By Jessica Espinoza
As the Barry community begins to grow accustomed to the new in-person semester, the fine arts department is ready to showcase their talents. Throughout the semester, the department will host an array of events, one of which is coming this fall. The theatre department will present “Animal Farm” by George Orwell.
Students in the Fine Arts department are already preparing for the production, which will run from Nov. 18 to Nov. 20.
“Animal Farm” is based off of George Orwell’s 1945 novel, in which the animals on a farm decide to rebel against their human farmer. The novel attempts to alert ordinary people to how hard-hearted leaders can take advantage of an entire population. The production hopes to emphasize this aspect, and how easy it is to fall into a hard-working loop, expecting reward only to receive nothing.
Director and assistant professor of the theatre program, Professor Elena Garcia, was almost overwhelmed by the number of students who wanted to participate in the show. She believes the different types of work students can do on the production will allow them to grow as artists.
“College performance is not only about doing the show but learning through the show,” Garcia said.
To allow them to learn as much as possible, Garcia allows her artists to take liberties when it comes to making the posters and doing the makeup for the show. Tamia Leslie, a senior graphic design major, is designing the poster for the production.
“I took ideas that Professor Garcia gave me and was able to make three versions of the product that I wanted to show her,” said Leslie. “Two of them are using many of her suggestions, while one is completely my own idea, based on all the information she had given me prior.”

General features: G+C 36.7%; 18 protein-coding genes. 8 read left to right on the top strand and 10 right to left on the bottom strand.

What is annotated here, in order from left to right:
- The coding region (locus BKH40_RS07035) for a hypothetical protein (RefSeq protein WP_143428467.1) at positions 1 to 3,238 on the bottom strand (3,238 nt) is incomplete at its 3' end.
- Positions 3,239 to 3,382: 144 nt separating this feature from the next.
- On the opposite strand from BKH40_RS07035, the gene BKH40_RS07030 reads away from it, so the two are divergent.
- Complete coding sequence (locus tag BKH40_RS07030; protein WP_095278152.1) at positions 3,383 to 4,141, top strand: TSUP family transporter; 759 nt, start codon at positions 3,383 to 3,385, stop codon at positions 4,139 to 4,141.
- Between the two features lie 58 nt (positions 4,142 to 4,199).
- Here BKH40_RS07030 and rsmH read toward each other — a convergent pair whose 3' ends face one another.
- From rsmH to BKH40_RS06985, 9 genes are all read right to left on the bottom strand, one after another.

Leslie has loved being a part of the show and enjoyed being given creative freedom.
Beyond creative liberty, senior theatre and music major Valeria Vega notes that theatre has helped her with her speech impediment and improved her social skills.
“[Theatre] helped me find me,” said Vega. “I feel more grounded because of it.”
Vega agreed with a lot of what Garcia had to say about the benefits of the show and its members.
“We all work together and are able to be very connected,” said Vega. “If one person were to lack or to drop out, then we are left incomplete and in deep problems.”
Beyond the team behind the show, Garcia believes this show will be important for today’s societal climate. She hopes students in the audience come in not only ready to appreciate the arts and the hard work that was put into the show, but also with an open mind to reflect on the story of “Animal Farm”.
“I want people to take a step back,” said Garcia. “To look inside themselves and be more active in what is happening in the world.”
Garcia also notes that this play is about oppression, something that is constantly happening in the world. Vega seconds this notion.
"Theater is a mirror for society,” Vega said.
Vega also issues a warning to students who want to watch this play. According to Vega, while it is a production for entertainment, it will “not be pretty, but it will be necessary.”
“Animal Farm” will have its opening night on Nov. 18, at 7PM in the Broad Auditorium. Tickets are free for all attending.